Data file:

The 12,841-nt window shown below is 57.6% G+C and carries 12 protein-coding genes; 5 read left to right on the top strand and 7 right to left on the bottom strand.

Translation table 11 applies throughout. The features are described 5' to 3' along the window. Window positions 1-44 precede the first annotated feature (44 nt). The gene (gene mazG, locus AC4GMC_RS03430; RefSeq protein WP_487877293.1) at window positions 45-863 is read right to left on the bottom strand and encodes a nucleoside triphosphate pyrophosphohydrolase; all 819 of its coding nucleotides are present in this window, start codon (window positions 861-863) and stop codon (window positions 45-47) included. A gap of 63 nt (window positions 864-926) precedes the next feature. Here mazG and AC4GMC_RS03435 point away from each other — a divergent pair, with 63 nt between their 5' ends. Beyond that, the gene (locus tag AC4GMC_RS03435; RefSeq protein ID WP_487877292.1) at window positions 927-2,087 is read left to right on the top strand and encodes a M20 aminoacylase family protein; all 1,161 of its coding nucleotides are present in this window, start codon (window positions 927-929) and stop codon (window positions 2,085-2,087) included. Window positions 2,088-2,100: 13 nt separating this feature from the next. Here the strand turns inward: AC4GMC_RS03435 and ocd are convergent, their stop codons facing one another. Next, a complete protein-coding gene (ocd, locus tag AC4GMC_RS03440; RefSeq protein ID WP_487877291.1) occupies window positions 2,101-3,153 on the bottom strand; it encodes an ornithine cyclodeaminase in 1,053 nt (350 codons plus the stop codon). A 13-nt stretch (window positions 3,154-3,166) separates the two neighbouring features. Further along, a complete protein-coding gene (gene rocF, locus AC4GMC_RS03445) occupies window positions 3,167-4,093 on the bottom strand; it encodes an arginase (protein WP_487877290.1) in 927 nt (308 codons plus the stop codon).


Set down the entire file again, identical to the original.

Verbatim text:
The 12,841-nt window shown below is 57.6% G+C and carries 12 protein-coding genes; 5 read left to right on the top strand and 7 right to left on the bottom strand.

Translation table 11 applies throughout. The features are described 5' to 3' along the window. Window positions 1-44 precede the first annotated feature (44 nt). The gene (gene mazG, locus AC4GMC_RS03430; RefSeq protein WP_487877293.1) at window positions 45-863 is read right to left on the bottom strand and encodes a nucleoside triphosphate pyrophosphohydrolase; all 819 of its coding nucleotides are present in this window, start codon (window positions 861-863) and stop codon (window positions 45-47) included. A gap of 63 nt (window positions 864-926) precedes the next feature. Here mazG and AC4GMC_RS03435 point away from each other — a divergent pair, with 63 nt between their 5' ends. Beyond that, the gene (locus tag AC4GMC_RS03435; RefSeq protein ID WP_487877292.1) at window positions 927-2,087 is read left to right on the top strand and encodes a M20 aminoacylase family protein; all 1,161 of its coding nucleotides are present in this window, start codon (window positions 927-929) and stop codon (window positions 2,085-2,087) included. Window positions 2,088-2,100: 13 nt separating this feature from the next. Here the strand turns inward: AC4GMC_RS03435 and ocd are convergent, their stop codons facing one another. Next, a complete protein-coding gene (ocd, locus tag AC4GMC_RS03440; RefSeq protein ID WP_487877291.1) occupies window positions 2,101-3,153 on the bottom strand; it encodes an ornithine cyclodeaminase in 1,053 nt (350 codons plus the stop codon). A 13-nt stretch (window positions 3,154-3,166) separates the two neighbouring features. Further along, a complete protein-coding gene (gene rocF, locus AC4GMC_RS03445) occupies window positions 3,167-4,093 on the bottom strand; it encodes an arginase (protein WP_487877290.1) in 927 nt (308 codons plus the stop codon).